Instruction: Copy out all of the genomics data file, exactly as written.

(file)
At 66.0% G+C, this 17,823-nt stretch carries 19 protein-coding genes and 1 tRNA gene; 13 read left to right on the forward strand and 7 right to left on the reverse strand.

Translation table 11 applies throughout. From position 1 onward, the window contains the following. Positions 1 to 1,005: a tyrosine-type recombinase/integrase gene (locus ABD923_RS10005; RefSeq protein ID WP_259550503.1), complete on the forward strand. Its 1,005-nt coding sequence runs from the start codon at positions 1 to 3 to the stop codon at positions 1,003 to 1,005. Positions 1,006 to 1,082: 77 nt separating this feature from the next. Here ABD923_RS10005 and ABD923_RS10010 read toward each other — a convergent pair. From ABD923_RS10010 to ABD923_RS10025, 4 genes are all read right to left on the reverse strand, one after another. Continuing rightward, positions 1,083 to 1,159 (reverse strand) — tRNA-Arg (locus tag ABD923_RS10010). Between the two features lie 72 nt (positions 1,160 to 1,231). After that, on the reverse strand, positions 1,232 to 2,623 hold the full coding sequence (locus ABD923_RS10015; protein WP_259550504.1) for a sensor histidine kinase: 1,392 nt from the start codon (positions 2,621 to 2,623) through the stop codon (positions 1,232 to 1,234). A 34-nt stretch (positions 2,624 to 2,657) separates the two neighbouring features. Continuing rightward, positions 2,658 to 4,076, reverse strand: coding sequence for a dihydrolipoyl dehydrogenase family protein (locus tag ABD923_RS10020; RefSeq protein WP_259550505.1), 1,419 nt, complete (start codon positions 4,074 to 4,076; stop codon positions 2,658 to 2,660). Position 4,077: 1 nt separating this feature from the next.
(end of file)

At 66.0% G+C, this 17,823-nt stretch carries 19 protein-coding genes and 1 tRNA gene; 13 read left to right on the forward strand and 7 right to left on the reverse strand.

Translation table 11 applies throughout. From position 1 onward, the window contains the following. Positions 1 to 1,005: a tyrosine-type recombinase/integrase gene (locus ABD923_RS10005; RefSeq protein ID WP_259550503.1), complete on the forward strand. Its 1,005-nt coding sequence runs from the start codon at positions 1 to 3 to the stop codon at positions 1,003 to 1,005. Positions 1,006 to 1,082: 77 nt separating this feature from the next. Here ABD923_RS10005 and ABD923_RS10010 read toward each other — a convergent pair. From ABD923_RS10010 to ABD923_RS10025, 4 genes are all read right to left on the reverse strand, one after another. Continuing rightward, positions 1,083 to 1,159 (reverse strand) — tRNA-Arg (locus tag ABD923_RS10010). Between the two features lie 72 nt (positions 1,160 to 1,231). After that, on the reverse strand, positions 1,232 to 2,623 hold the full coding sequence (locus ABD923_RS10015; protein WP_259550504.1) for a sensor histidine kinase: 1,392 nt from the start codon (positions 2,621 to 2,623) through the stop codon (positions 1,232 to 1,234). A 34-nt stretch (positions 2,624 to 2,657) separates the two neighbouring features. Continuing rightward, positions 2,658 to 4,076, reverse strand: coding sequence for a dihydrolipoyl dehydrogenase family protein (locus tag ABD923_RS10020; RefSeq protein WP_259550505.1), 1,419 nt, complete (start codon positions 4,074 to 4,076; stop codon positions 2,658 to 2,660). Position 4,077: 1 nt separating this feature from the next.